Three local representatives, other lawmakers back bill to replace WA Cares Fund program
| January 13, 2022 1:00 AM
Washington state’s new long-term care program and payroll tax got immediate attention from lawmakers as the Legislature opened its session.
A bill introduced by Rep. Drew Stokesbary, R-Auburn, the ranking Republican on the House Appropriations Committee, would repeal the WA Cares Fund program and its tax, and replace them with a privately managed program that aims to leverage the state’s existing revenue to make long-term care coverage both affordable and optional, according to a release Tuesday from Washington State House Republicans.
Joining in support of the bill, House Bill 1913, are Basin legislators Rep. Joe Schmick, R-Colfax, Rep. Tom Dent, R-Moses Lake, and Rep. Mike Steele, R-Chelan.
The 16-page bill received its first reading Tuesday and resides in the House Appropriations Committee.
Under HB 1913, private insurance carriers would reinsure a portion of the risk they assume when they write long-term care policies and receive a full state tax credit for all reinsurance premiums paid, according to information from Washington State House Republicans. By transferring some of their risk to the reinsurer, Stokesbary believes carriers would have lower and more predictable claims to pay out, which would enable them to offer lower premiums to subscribers.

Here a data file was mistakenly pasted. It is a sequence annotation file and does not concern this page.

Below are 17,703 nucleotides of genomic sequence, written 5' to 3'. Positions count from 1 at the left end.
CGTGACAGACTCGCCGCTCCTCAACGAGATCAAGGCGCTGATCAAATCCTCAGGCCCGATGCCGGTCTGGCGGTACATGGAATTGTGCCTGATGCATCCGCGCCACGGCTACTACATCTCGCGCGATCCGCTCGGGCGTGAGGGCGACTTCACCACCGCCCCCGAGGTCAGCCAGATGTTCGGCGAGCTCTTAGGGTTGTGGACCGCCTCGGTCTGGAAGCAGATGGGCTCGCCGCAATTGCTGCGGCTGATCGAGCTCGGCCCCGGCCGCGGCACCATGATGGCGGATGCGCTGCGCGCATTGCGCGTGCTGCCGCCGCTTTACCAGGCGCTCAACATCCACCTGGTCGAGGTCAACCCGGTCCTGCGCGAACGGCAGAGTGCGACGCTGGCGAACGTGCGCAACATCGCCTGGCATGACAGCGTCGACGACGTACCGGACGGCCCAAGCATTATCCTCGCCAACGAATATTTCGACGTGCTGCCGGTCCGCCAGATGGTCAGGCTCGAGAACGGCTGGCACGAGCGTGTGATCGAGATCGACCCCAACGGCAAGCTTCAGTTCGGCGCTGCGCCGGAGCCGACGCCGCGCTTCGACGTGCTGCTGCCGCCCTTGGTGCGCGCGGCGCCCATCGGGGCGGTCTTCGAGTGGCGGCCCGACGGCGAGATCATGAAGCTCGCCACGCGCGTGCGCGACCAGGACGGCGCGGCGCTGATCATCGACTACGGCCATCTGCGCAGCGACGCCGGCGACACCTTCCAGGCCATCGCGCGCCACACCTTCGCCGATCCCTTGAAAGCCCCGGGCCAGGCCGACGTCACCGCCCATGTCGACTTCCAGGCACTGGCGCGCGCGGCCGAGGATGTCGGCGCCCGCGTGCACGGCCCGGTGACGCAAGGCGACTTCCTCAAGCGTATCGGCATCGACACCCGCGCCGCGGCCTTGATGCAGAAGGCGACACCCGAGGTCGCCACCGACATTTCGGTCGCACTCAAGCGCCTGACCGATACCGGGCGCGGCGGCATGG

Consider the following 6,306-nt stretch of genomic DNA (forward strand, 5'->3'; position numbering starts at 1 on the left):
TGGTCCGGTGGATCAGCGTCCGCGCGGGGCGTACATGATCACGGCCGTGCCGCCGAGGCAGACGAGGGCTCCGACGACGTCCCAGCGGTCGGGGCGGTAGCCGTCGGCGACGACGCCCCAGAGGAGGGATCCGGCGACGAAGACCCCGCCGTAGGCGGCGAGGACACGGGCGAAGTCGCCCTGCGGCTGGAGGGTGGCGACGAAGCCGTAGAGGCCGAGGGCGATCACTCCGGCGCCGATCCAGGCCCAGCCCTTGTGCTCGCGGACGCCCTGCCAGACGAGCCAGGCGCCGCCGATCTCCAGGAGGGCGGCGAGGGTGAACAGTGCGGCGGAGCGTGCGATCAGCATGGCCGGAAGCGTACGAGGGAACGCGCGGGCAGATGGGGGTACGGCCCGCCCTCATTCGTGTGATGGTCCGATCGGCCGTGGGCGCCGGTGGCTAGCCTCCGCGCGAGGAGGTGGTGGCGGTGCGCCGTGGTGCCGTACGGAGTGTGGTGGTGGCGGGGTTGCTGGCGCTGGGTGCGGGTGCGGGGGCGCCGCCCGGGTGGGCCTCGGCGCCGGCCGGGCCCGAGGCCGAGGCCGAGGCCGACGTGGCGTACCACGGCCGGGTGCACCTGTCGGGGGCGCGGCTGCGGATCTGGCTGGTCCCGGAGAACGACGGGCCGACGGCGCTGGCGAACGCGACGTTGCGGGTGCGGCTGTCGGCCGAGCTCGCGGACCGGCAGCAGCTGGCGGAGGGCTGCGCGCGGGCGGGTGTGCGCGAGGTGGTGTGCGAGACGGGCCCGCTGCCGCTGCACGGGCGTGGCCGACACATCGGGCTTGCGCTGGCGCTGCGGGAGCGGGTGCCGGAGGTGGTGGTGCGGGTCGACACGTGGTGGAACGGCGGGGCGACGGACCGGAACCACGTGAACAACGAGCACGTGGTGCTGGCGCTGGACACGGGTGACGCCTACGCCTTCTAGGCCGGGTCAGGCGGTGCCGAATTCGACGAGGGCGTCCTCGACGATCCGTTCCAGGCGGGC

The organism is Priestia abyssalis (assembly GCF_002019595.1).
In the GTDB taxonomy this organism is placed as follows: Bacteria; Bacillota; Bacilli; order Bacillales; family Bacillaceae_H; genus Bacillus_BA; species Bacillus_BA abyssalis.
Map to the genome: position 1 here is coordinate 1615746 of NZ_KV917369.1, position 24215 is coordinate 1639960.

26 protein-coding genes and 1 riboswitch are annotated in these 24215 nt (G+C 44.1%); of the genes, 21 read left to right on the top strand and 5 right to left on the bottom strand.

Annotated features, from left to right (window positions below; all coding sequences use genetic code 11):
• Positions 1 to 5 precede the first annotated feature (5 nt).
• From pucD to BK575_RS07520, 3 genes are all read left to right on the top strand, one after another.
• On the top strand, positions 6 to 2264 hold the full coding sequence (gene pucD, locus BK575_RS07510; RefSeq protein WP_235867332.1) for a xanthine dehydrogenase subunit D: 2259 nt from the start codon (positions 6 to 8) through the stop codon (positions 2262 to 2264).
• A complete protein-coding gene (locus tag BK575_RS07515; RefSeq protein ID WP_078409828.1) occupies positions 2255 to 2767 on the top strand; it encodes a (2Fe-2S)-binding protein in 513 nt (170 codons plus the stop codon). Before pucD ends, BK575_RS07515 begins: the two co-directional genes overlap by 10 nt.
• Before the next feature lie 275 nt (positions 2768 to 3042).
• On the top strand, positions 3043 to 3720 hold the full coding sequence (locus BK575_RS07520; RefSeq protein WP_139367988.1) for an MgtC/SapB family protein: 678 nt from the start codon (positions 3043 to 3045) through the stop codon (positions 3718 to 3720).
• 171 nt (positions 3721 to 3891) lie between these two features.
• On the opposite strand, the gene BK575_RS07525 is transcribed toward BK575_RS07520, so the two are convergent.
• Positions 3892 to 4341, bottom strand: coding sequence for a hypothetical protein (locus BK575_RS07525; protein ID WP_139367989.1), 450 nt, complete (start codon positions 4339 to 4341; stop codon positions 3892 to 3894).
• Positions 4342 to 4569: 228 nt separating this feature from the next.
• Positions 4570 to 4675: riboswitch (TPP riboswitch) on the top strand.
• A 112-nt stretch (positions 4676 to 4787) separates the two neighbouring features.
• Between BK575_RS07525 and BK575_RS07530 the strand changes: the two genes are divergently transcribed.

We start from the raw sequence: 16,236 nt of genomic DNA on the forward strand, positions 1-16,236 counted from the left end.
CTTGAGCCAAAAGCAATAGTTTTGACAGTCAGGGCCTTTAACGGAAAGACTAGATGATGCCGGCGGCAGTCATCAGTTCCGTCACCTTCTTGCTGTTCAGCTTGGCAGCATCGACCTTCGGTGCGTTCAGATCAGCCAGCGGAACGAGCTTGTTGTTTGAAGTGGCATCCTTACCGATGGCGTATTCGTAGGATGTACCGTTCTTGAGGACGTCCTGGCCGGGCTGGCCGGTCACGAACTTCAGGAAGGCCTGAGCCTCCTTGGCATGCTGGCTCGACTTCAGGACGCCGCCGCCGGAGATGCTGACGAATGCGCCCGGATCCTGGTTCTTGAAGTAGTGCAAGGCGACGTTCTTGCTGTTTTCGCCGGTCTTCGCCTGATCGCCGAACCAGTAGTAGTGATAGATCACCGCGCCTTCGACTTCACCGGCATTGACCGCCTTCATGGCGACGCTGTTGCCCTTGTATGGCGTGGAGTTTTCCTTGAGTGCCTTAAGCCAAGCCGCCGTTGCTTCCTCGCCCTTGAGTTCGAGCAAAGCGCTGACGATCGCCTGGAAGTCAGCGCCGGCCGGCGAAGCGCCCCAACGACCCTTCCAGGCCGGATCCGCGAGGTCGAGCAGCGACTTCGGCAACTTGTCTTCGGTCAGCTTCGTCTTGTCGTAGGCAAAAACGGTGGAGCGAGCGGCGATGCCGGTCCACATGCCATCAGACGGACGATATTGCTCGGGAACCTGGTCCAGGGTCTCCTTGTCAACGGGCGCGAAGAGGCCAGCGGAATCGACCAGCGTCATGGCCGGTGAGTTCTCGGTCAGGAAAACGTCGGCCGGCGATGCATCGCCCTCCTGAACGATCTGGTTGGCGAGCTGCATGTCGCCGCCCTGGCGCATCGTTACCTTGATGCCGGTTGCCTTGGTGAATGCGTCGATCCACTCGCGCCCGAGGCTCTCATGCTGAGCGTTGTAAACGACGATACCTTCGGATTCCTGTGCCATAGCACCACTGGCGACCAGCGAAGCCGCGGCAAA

“For years, private long-term care insurance in Washington was optional, but unaffordable for many who wanted it. While the current Washington Cares program purports to offer affordable coverage for most people, it is optional for no one, as every employee in Washington must now purchase a private plan or pay a mandatory payroll tax
... ,” Stokesbary wrote in a press release from House Republicans.
“My bill encourages individuals to responsibly plan for their long-term care needs, recognizes the long-term savings produced and the dignity preserved by allowing seniors to age in their homes, ensures coverage is affordable, leverages existing state funds, provides consumers with options, and trusts Washingtonians to make the best decisions for themselves and their loved ones,” Stokesbary added. “I believe it represents a compelling alternative to the current program, which is increasingly unpopular and decreasingly solvent.”